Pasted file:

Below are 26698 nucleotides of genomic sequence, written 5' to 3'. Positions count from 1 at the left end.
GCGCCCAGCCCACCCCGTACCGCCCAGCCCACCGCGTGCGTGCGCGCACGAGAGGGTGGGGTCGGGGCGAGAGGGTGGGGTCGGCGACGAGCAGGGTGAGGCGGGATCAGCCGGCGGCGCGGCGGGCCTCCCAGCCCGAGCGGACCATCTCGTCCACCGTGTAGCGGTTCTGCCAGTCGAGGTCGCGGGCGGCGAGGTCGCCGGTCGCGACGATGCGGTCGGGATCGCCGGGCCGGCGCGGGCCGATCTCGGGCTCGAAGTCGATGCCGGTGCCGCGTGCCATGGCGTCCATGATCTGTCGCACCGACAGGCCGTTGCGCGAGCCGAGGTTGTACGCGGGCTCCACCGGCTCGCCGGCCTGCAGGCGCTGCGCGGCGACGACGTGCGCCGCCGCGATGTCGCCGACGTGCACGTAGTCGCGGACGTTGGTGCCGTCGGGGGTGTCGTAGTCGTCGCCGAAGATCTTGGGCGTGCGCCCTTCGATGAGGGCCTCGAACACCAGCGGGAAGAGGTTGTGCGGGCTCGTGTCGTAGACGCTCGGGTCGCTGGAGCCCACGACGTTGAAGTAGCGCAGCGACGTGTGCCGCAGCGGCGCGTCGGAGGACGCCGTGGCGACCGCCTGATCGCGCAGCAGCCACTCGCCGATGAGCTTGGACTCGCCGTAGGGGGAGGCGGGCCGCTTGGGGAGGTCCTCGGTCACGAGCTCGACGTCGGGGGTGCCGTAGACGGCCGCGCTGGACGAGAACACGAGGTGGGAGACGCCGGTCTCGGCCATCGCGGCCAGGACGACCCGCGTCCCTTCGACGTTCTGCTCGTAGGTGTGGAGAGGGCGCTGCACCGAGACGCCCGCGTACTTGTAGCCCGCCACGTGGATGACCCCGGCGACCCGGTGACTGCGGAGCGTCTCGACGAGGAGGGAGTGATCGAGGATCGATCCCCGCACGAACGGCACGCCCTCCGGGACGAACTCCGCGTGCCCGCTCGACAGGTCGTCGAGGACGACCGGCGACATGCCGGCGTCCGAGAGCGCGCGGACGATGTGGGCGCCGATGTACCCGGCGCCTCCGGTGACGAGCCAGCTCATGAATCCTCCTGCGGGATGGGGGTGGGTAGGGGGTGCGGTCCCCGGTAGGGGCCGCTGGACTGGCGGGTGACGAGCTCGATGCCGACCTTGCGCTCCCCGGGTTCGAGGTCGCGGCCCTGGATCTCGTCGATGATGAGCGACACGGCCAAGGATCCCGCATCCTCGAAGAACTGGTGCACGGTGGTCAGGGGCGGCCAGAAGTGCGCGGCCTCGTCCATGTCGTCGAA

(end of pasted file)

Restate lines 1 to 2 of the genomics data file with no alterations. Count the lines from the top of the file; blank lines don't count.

Below are 26698 nucleotides of genomic sequence, written 5' to 3'. Positions count from 1 at the left end.
GCGCCCAGCCCACCCCGTACCGCCCAGCCCACCGCGTGCGTGCGCGCACGAGAGGGTGGGGTCGGGGCGAGAGGGTGGGGTCGGCGACGAGCAGGGTGAGGCGGGATCAGCCGGCGGCGCGGCGGGCCTCCCAGCCCGAGCGGACCATCTCGTCCACCGTGTAGCGGTTCTGCCAGTCGAGGTCGCGGGCGGCGAGGTCGCCGGTCGCGACGATGCGGTCGGGATCGCCGGGCCGGCGCGGGCCGATCTCGGGCTCGAAGTCGATGCCGGTGCCGCGTGCCATGGCGTCCATGATCTGTCGCACCGACAGGCCGTTGCGCGAGCCGAGGTTGTACGCGGGCTCCACCGGCTCGCCGGCCTGCAGGCGCTGCGCGGCGACGACGTGCGCCGCCGCGATGTCGCCGACGTGCACGTAGTCGCGGACGTTGGTGCCGTCGGGGGTGTCGTAGTCGTCGCCGAAGATCTTGGGCGTGCGCCCTTCGATGAGGGCCTCGAACACCAGCGGGAAGAGGTTGTGCGGGCTCGTGTCGTAGACGCTCGGGTCGCTGGAGCCCACGACGTTGAAGTAGCGCAGCGACGTGTGCCGCAGCGGCGCGTCGGAGGACGCCGTGGCGACCGCCTGATCGCGCAGCAGCCACTCGCCGATGAGCTTGGACTCGCCGTAGGGGGAGGCGGGCCGCTTGGGGAGGTCCTCGGTCACGAGCTCGACGTCGGGGGTGCCGTAGACGGCCGCGCTGGACGAGAACACGAGGTGGGAGACGCCGGTCTCGGCCATCGCGGCCAGGACGACCCGCGTCCCTTCGACGTTCTGCTCGTAGGTGTGGAGAGGGCGCTGCACCGAGACGCCCGCGTACTTGTAGCCCGCCACGTGGATGACCCCGGCGACCCGGTGACTGCGGAGCGTCTCGACGAGGAGGGAGTGATCGAGGATCGATCCCCGCACGAACGGCACGCCCTCCGGGACGAACTCCGCGTGCCCGCTCGACAGGTCGTCGAGGACGACCGGCGACATGCCGGCGTCCGAGAGCGCGCGGACGATGTGGGCGCCGATGTACCCGGCGCCTCCGGTGACGAGCCAGCTCATGAATCCTCCTGCGGGATGGGGGTGGGTAGGGGGTGCGGTCCCCGGTAGGGGCCGCTGGACTGGCGGGTGACGAGCTCGATGCCGACCTTGCGCTCCCCGGGTTCGAGGTCGCGGCCCTGGATCTCGTCGATGATGAGCGACACGGCCAAGGATCCCGCATCCTCGAAGAACTGGTGCACGGTGGTCAGGGGCGGCCAGAAGTGCGCGGCCTCGTCCATGTCGTCGAA